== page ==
German biodiesel exports over the first ten months of 2016 slightly exceeded those of the same period in 2015. The significant drop in demand for biodiesel from the majority of European trading partners was offset by an increase in shipments to the Netherlands and Poland. German biodiesel exports reached 1.25 million tonnes by the end of October 2016, exceeding the previous year's figure by 0.4 per cent. This means that the previous downward trend no longer continues. According to Agrarmarkt Informations-Gesellschaft mbH, the Netherlands continue to be the primary recipient country. The export volume went up by 37 per cent from the previous year, to around 485,000 tonnes. Surprisingly, Polish trading partners purchased more than twice the biodiesel amount of the previous year. This moved Poland up to the second position among the main importing countries. By contrast, countries such as the Czech Republic, France or Austria reduced their imports by between 27 per cent and 56 per cent. Biodiesel exports to Switzerland and the US saw the biggest increases, with Switzerland raising its purchases by virtually 200 per cent and the US increasing imports by 350 per cent. However, at 36,000 tonnes and 49,000 tonnes respectively, the volumes were comparatively small.
Chart of the week (51)
Smaller rapeseed harvest reduces stocks
Global rapeseed consumption will clearly exceed production in the 2016/17 marketing year. This is likely to result in a decrease in ending stocks and changes in the flows of goods. According to USDA's December forecast, global rapeseed production in the 2016/17 marketing year is going to decline by around 3.5 per cent from the previous year to just under 68 million tonnes. According to information published by Agrarmarkt Informations-Gesellschaft mbH (AMI), rapeseed output is going to increase, in some cases significantly, in some countries, such as Australia or India, but the rise is not sufficient to offset the almost 10 per cent decline in both China and the EU-28. Since worldwide use of rapeseed oil remains unchanged while production is likely to drop by 3 per cent concurrently with rapeseed production, the global supply/demand balance for the 2016/17 marketing year is much tighter than a year earlier. Global rapeseed consumption is forecast to fall to just under 69 million tonnes, but the decline of 2.4 per cent is smaller than the drop in production. Consequently, rapeseed ending stocks are projected to shrink by more than 15 per cent to 5.5 million tonnes, which means that in terms of figures, global stocks would not even last for one month. AMI believes that due to scarce supply, farm prices are likely to remain attractive until the next harvest.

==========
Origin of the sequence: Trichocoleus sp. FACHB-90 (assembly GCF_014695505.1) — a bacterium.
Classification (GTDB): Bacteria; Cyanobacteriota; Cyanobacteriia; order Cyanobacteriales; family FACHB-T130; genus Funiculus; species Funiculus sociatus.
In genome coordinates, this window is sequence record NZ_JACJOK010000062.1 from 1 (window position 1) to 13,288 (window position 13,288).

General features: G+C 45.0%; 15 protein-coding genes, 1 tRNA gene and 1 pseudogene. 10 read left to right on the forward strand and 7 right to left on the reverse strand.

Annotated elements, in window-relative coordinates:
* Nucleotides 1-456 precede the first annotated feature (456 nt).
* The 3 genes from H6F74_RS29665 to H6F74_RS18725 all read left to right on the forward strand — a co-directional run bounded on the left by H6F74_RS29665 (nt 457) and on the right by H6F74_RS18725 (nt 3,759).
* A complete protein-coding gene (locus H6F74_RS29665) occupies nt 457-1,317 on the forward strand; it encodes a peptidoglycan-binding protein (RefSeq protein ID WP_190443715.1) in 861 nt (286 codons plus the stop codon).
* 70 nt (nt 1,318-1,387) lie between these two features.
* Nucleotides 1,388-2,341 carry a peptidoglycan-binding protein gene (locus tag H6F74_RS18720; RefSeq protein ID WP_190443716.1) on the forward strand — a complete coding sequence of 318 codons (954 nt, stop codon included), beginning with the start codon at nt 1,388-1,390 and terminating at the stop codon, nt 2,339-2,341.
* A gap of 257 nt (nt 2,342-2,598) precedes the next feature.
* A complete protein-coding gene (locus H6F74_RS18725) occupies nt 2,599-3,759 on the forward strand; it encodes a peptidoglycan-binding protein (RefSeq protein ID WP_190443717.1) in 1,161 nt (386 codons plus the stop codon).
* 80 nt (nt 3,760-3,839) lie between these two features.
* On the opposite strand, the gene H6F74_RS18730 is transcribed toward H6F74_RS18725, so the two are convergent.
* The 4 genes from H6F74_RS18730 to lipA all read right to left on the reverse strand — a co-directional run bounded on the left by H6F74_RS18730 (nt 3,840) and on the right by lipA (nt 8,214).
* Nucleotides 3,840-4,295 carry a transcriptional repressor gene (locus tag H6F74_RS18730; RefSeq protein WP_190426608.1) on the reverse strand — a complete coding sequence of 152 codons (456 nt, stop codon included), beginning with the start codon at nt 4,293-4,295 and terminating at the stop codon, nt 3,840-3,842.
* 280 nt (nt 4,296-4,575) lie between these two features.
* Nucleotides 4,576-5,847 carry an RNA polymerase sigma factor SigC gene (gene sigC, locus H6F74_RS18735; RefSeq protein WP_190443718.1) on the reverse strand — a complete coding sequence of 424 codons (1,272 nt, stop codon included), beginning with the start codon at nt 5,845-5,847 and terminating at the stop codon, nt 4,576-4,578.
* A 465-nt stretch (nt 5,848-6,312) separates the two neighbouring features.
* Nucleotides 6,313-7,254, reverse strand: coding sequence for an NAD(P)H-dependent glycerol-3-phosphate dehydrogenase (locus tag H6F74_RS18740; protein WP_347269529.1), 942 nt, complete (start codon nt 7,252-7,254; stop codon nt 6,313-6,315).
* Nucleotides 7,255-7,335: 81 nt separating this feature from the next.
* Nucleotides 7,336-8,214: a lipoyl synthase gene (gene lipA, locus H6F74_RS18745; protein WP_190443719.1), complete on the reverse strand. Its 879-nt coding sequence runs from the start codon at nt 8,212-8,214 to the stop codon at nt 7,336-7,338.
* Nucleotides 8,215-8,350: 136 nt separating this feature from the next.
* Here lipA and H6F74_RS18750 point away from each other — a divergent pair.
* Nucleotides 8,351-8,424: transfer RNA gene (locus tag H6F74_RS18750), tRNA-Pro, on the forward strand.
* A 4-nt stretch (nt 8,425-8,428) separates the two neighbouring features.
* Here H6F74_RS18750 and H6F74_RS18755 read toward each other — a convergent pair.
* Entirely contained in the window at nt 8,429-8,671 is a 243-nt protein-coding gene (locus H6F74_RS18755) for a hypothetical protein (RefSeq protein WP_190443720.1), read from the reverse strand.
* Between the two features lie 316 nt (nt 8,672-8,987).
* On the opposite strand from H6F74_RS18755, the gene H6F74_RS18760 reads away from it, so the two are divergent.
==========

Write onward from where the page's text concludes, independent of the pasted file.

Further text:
Chart of the week (50)
UK rapeseed prices on the rise
The tight rapeseed supply situation in the UK sent local spot market prices soaring. At the same time, lower availability markedly curbed shipments abroad. The small 2016 rapeseed harvest in the UK, which was down 30 per cent from the previous year, has had noticeable effect. The tight supply situation produced a sharp rise in spot prices. Since the beginning of November, wholesale prices rose by EUR 32 per tonne to, most recently, EUR 428 per tonne for delivery free of all charges. In other words, the premium over the futures quotes increased by EUR 15 per tonne. Relying strongly on shipments from abroad to expand the small domestic supply especially this year, the UK is now a net importer of rapeseed with little to offer on the global market. Whereas UK exports exceeded imports by 112,000 tonnes in 2015/16, in 2016/17 the country has had net imports of 6,600 tonnes to date. This situation is also reflected in exports to Germany. In October 2016, these rapeseed exports collapsed by just less than 85 per cent compared to the previous year. It seems also unlikely that any rapeseed will come from the UK in the coming months.
Chart of the week (49)
Sharp rise in oilseed prices